According to WDUZ The Fan 107.5 FM in Green Bay, the Green Bay Packers are reportedly promoting wide receivers coach Edgar Bennett to offensive coordinator. Current offensive coordinator Tom Clements will promote to assistant head coach and take over the offensive play-calling duties as well. ESPN’s Rob Demovsky tweeted that he has multiple sources saying the Packers head coach Mike McCarthy is still pondering staffing changes and play-calling duty changes, but that nothing has been finalized.
While this is sorted out, there has not been any speculation as to who might replace Bennett as wide receivers coach. The move would come on the heels of a devastating loss for the Packers in the NFC championship game against the Seattle Seahawks, after which McCarthy was heavily criticized for his play calling throughout the game. Second-guessing play calls is all too common today with the increased access that media and fans have to information about the teams and the inner workings during the actual game. Just a week ago, Super Bowl XLIX saw the Seahawks elect not to give the ball to running back Marshawn Lynch on a second down play inside the five-yard line and instead attempted a pass that was intercepted. The turnover sealed the win and championship for the New England Patriots and everyone is still debating and contriving conspiracy theories about why Seattle chose to throw.
One thing that stood out, however, that makes this apparent move by the Packers a bit less surprising is a comment that McCarthy made during his season-ending press conference. When asked why linebacker Clay Matthews wasn’t on the field at the end of the last game in Seattle, here was his answer:
“I talked to Clay and he just said he needed a minute. Looking him in the eye and everything, I didn’t see any reason for concern there. But as far as, the doctors, especially being a play-caller, I don’t get every play by play of what every guy was looked at during the course of the game.”
Additionally, when asked why the Packers didn’t try to challenge Seahawks cornerback Richard Sherman when he was obviously hampered by an arm injury, McCarthy again indicated that he wasn’t aware of the injury.
These two incidents bring to light something that the Packers seemed to be pondering as well: should the head coach be more aware of what is going on in all phases during games? According to this report about staffing and responsibility changes and if true, the answer is yes.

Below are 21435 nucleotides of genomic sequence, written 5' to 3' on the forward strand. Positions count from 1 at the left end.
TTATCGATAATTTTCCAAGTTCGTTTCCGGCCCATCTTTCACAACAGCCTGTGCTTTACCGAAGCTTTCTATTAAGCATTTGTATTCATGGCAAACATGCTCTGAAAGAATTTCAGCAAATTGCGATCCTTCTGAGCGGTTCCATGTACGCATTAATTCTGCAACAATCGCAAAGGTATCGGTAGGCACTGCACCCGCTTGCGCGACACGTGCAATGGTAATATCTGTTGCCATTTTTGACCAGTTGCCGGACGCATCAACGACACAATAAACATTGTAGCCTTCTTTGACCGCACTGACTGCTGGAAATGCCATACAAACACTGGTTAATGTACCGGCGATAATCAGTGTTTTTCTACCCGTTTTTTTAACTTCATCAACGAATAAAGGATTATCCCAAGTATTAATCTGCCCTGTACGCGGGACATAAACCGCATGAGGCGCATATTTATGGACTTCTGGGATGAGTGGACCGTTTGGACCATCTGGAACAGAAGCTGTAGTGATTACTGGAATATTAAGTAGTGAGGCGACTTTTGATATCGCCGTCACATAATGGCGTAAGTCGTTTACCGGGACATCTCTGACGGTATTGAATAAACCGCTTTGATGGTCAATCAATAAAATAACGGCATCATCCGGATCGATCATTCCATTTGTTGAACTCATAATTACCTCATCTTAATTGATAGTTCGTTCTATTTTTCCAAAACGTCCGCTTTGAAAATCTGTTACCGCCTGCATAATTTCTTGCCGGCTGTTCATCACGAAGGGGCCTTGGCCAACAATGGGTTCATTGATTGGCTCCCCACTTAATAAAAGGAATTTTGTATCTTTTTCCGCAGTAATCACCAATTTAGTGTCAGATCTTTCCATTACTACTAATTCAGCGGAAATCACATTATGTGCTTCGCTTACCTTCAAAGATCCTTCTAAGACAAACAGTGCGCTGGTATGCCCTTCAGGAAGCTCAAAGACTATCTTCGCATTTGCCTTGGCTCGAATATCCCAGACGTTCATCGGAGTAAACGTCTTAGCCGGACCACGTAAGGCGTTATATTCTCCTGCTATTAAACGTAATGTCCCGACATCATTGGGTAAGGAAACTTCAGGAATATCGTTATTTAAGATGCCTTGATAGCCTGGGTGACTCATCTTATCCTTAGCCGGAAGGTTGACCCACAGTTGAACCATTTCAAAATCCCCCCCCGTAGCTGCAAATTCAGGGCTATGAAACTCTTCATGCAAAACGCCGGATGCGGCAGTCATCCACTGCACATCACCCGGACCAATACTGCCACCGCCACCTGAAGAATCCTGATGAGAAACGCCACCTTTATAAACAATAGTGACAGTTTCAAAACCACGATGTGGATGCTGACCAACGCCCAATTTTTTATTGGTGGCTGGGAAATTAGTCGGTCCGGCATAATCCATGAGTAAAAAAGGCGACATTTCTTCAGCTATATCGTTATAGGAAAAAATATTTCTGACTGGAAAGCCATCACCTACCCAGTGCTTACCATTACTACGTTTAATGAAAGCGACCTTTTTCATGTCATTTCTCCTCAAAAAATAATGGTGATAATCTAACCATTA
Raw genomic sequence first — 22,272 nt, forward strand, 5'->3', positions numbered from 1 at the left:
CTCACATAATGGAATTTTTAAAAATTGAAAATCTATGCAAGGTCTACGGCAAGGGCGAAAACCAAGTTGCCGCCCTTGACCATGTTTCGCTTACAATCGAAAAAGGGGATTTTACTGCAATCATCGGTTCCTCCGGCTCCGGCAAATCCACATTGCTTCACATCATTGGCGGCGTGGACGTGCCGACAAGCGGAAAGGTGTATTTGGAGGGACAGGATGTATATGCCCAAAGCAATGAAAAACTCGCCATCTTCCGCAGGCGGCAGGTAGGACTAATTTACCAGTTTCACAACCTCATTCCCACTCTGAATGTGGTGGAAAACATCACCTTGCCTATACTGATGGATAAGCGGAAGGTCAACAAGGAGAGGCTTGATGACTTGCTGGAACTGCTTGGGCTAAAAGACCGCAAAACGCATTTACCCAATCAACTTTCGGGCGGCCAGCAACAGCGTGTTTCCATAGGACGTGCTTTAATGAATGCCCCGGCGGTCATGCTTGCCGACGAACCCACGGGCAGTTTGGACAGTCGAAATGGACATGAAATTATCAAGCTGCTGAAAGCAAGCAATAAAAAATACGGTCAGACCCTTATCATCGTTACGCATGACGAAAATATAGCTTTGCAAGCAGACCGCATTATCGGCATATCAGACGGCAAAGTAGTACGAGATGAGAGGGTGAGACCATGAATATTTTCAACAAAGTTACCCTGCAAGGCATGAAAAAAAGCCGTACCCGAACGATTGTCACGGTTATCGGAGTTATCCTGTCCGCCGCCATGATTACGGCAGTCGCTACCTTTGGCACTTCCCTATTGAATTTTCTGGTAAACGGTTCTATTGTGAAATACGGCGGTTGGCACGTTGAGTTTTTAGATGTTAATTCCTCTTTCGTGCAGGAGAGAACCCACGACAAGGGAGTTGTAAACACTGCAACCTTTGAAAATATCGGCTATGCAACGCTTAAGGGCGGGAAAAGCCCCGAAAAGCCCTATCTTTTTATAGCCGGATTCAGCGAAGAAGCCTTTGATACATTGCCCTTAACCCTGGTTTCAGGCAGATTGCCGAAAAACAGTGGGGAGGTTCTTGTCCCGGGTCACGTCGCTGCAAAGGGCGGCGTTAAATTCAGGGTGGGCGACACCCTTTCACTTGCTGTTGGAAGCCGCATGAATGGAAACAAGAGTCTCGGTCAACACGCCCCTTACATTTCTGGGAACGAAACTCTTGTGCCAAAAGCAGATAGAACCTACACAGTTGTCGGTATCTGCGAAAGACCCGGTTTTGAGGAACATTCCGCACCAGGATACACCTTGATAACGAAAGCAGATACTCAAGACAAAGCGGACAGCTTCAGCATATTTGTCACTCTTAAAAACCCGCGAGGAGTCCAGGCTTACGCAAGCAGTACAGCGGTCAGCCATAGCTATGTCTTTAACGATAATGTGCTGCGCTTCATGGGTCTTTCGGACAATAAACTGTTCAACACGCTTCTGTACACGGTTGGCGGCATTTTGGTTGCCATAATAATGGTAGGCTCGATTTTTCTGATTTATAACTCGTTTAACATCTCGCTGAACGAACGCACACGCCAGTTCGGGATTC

Since taking over as head coach of the Packers in 2006, McCarthy has called the offense. He’s an offensive mind and so the removal of calling each play will lead to some interesting questions about how McCarthy will handle the transition as well as what this means for the Packers offense. McCarthy and quarterback Aaron Rodgers have said many times that Rodgers has total autonomy at the line of scrimmage to change a play based on the defensive alignment across from them. Judging by the Packers’ track record over the seven seasons that Rodgers has been the starter, he seems to have a good handle on that added responsibility. Looking at what Peyton Manning has made a Hall of Fame career out of in both Indianapolis and in Denver, Rodgers is also one of a rare breed that almost takes on the role of coordinator while playing.
While these potential moves signal change, it would keep the continuity of the offense and the staff together. Clements has not always been very forthright and available to the media so it’s hard to gauge what exactly we can expect with his calling the offense on Sundays. The other question is what happens, if anything, to current assistant head coach and linebackers coach Winston Moss? There doesn’t appear to be anything keeping the Packers from having two coaches carry the title of “assistant head coach”. One thing to keep in mind, however, is that it could affect both Clements and Moss in terms of future interview opportunities. There were reports that the Cleveland Browns were interested in Clements for their offensive coordinator position, however the Packers have long held onto the policy of not allowing other NFL teams to speak to their coaches about lateral job openings. As far as Moss, he hasn’t drawn much interest around the league the past few years and one has to think that the play of the Packers linebackers, specifically on the inside, isn’t doing him any favors.
We will continue to monitor this for confirmation from the team, but this is the first shake up in Green Bay heading into the 2015 offseason and with the start of free agency just a month away, there will be more to come.
Jason Perone is an independent sports blogger writing about the Packers on AllGreenBayPackers.comFollow Jason Perone: